According to an article which appeared in the Daily Telegraph, Small and Medium Enterprise will benefit from a minimum of 15 percent increased lending over the coming three months. The pledge was made by CEO Stephen Hester, who admitted that the bank wasn’t yet out of trouble.
However, he did say that previous actions had placed them in a position to have a role in the recovery of the UK economy. Hester provided some details of how the bank intended to support SMEs. Initially, they would guarantee renewal of overdrafts without increasing the interest rate, with the provision that the credit file of the business is the same. He pointed out that they were the only bank to offer this reassurance.
Hester also stated that 40 percent of finance loaned to UK SMEs originated from the NatWest and RBS. The government owns 83 percent of RBS, following a bailing out of the bank in 2008 using money from UK taxpayers. Hester said:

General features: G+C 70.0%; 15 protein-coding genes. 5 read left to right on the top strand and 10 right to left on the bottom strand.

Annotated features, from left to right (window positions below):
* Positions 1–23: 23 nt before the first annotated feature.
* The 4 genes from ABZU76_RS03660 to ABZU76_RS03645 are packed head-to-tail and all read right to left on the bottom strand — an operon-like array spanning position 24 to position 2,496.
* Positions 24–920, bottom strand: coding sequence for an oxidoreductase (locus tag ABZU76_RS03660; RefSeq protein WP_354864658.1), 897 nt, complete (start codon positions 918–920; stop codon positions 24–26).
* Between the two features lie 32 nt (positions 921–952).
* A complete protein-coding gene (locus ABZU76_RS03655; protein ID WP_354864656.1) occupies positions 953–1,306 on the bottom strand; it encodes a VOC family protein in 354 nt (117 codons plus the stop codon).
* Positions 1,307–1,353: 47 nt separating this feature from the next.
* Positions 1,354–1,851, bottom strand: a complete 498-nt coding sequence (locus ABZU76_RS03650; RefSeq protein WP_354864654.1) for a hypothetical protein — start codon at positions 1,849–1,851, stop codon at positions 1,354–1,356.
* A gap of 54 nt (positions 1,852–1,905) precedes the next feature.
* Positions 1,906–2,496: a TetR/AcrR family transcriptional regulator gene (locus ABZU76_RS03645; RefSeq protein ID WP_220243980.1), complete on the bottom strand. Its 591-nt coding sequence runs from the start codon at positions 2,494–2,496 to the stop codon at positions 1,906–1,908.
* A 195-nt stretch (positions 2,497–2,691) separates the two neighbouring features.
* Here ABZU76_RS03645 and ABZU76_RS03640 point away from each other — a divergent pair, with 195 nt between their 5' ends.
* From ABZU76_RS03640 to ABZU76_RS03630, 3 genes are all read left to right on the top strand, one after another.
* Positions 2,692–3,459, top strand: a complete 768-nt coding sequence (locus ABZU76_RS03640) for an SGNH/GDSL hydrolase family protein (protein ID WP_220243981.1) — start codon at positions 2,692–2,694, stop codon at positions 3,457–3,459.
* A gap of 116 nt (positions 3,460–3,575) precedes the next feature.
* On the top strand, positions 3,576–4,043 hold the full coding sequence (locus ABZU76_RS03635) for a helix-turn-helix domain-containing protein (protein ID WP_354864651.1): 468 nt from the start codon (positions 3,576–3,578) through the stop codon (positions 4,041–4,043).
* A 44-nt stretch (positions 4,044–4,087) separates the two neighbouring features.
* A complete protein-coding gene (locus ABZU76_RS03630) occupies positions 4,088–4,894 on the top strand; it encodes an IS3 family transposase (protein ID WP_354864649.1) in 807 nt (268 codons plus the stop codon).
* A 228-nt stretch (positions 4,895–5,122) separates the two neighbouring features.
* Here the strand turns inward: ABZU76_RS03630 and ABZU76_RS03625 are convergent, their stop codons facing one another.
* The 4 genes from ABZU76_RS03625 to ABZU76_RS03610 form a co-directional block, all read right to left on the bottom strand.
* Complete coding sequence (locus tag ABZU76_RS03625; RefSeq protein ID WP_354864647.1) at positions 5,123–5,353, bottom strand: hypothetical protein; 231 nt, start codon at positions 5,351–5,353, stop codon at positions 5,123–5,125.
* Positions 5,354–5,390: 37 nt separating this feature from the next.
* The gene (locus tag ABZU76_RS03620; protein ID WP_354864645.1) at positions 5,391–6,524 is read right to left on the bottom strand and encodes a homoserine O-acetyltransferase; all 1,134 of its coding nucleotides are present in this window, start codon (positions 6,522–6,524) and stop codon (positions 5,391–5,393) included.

“When businesses see uncertainty playing out on a global scale, they rightly feel nervous about their own prospects. This makes them less likely to borrow in order to expand, thus further undermining recovery.”
Interest groups and the government have placed pressure on the high street banks to increase lending to SMEs, in order to boost economic growth. A number of measures have been introduced by the government to encourage affordable lending. Project Merlin is the most recognised initiative, with the banks agreeing to targets for lending, which would have a strong focus on SMEs.
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